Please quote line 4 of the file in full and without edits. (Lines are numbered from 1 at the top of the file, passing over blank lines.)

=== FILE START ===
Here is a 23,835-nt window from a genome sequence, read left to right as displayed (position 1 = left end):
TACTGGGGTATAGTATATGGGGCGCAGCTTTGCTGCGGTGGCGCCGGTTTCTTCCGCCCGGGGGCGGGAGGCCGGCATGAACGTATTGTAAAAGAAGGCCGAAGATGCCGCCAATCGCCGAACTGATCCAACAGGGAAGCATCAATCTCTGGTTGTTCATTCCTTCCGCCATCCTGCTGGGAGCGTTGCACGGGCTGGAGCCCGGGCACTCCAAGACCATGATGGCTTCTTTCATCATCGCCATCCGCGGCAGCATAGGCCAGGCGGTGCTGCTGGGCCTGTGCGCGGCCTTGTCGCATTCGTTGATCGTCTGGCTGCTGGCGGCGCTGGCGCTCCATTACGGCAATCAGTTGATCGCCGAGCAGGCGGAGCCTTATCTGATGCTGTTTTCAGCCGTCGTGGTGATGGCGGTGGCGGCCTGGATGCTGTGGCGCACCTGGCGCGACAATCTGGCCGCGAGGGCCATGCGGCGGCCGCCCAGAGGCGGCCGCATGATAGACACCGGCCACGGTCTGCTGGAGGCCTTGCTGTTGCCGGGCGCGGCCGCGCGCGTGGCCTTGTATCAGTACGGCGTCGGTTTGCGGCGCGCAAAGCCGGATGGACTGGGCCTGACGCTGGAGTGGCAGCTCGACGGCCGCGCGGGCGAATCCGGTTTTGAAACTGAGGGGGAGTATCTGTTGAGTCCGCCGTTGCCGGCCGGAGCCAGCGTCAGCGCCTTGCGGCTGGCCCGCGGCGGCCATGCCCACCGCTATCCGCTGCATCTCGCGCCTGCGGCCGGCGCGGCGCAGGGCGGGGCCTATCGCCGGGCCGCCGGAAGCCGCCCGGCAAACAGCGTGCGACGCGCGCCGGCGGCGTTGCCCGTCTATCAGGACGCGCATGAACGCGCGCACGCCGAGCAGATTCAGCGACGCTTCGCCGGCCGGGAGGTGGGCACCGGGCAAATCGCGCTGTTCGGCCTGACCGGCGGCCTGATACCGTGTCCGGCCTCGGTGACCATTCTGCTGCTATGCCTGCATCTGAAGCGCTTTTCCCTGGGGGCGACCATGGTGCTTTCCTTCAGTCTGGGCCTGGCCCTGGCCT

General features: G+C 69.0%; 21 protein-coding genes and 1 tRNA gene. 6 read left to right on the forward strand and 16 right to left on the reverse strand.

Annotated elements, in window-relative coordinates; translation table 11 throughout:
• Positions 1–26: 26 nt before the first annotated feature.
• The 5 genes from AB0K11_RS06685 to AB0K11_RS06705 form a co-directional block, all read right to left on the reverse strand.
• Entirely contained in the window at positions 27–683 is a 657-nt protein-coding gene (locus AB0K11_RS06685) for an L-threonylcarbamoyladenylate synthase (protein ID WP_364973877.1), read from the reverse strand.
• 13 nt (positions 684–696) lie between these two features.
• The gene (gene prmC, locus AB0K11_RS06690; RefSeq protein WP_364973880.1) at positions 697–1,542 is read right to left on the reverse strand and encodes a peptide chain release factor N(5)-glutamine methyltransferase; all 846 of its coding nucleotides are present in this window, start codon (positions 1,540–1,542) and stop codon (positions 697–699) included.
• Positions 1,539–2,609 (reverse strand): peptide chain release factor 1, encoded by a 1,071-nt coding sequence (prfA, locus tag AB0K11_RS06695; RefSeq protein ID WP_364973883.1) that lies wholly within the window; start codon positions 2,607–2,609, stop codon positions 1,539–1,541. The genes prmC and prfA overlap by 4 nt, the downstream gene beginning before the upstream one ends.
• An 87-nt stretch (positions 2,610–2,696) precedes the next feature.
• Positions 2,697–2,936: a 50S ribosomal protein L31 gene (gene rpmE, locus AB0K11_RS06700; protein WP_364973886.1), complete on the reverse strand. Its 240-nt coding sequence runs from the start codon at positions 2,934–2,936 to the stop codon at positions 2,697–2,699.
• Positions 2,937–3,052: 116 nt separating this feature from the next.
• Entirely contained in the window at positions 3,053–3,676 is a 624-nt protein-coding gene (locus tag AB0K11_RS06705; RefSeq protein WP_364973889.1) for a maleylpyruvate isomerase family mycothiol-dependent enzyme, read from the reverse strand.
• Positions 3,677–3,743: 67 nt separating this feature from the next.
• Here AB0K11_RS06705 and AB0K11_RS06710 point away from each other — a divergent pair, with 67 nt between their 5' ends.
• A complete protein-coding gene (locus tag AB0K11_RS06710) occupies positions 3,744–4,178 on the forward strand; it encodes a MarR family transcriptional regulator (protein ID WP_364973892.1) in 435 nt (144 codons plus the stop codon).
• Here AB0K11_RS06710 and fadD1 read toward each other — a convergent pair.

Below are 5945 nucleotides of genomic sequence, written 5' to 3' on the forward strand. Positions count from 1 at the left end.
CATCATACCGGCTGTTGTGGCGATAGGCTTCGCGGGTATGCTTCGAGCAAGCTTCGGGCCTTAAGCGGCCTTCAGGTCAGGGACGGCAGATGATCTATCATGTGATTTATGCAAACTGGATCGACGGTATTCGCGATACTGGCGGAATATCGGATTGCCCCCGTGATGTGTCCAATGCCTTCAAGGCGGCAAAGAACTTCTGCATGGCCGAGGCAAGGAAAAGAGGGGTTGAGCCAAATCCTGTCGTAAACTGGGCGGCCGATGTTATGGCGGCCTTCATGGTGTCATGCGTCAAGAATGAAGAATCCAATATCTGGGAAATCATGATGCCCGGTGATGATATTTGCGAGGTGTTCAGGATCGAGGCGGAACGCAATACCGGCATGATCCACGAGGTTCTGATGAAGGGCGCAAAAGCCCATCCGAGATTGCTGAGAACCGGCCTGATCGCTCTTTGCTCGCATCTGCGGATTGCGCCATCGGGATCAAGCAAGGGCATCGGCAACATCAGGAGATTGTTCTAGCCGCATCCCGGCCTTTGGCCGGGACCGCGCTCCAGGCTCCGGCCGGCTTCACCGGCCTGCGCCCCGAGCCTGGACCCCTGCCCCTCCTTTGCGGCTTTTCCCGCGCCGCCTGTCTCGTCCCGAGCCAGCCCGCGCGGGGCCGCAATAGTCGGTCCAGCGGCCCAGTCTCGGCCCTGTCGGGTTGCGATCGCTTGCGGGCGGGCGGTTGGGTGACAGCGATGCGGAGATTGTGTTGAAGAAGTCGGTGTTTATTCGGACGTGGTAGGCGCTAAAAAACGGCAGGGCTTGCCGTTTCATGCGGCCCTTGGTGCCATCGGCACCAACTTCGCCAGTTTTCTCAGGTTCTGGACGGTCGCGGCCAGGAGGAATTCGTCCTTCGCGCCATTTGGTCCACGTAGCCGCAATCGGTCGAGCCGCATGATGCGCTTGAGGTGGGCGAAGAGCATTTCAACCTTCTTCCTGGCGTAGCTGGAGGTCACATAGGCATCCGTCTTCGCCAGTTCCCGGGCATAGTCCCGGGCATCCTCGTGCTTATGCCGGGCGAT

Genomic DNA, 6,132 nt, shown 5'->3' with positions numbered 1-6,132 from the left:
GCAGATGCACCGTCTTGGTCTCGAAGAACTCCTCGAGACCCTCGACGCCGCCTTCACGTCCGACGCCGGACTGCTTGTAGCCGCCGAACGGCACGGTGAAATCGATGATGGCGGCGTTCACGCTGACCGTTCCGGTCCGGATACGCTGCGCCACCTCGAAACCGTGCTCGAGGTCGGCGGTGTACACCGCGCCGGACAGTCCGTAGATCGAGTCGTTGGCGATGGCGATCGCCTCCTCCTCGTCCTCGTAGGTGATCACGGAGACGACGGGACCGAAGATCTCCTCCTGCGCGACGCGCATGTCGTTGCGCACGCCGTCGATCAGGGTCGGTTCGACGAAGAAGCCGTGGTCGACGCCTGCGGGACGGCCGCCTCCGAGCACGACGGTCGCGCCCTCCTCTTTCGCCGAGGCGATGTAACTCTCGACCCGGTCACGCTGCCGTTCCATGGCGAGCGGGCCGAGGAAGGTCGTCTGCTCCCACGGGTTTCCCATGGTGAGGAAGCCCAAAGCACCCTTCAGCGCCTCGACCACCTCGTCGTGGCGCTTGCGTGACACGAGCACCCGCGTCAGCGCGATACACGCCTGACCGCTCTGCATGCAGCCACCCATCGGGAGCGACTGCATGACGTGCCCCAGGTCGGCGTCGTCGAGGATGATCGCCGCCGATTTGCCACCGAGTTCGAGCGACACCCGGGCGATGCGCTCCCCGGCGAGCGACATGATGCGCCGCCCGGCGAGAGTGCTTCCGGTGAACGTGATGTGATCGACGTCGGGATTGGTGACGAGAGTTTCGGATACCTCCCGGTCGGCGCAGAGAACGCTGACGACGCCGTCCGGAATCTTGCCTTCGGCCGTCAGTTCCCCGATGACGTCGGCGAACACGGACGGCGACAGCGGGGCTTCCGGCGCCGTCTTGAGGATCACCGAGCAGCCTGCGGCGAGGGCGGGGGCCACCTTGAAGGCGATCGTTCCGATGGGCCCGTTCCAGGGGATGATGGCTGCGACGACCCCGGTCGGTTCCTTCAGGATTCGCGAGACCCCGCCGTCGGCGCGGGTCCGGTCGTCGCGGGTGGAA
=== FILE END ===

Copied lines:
Annotated elements, in window-relative coordinates; translation table 11 throughout: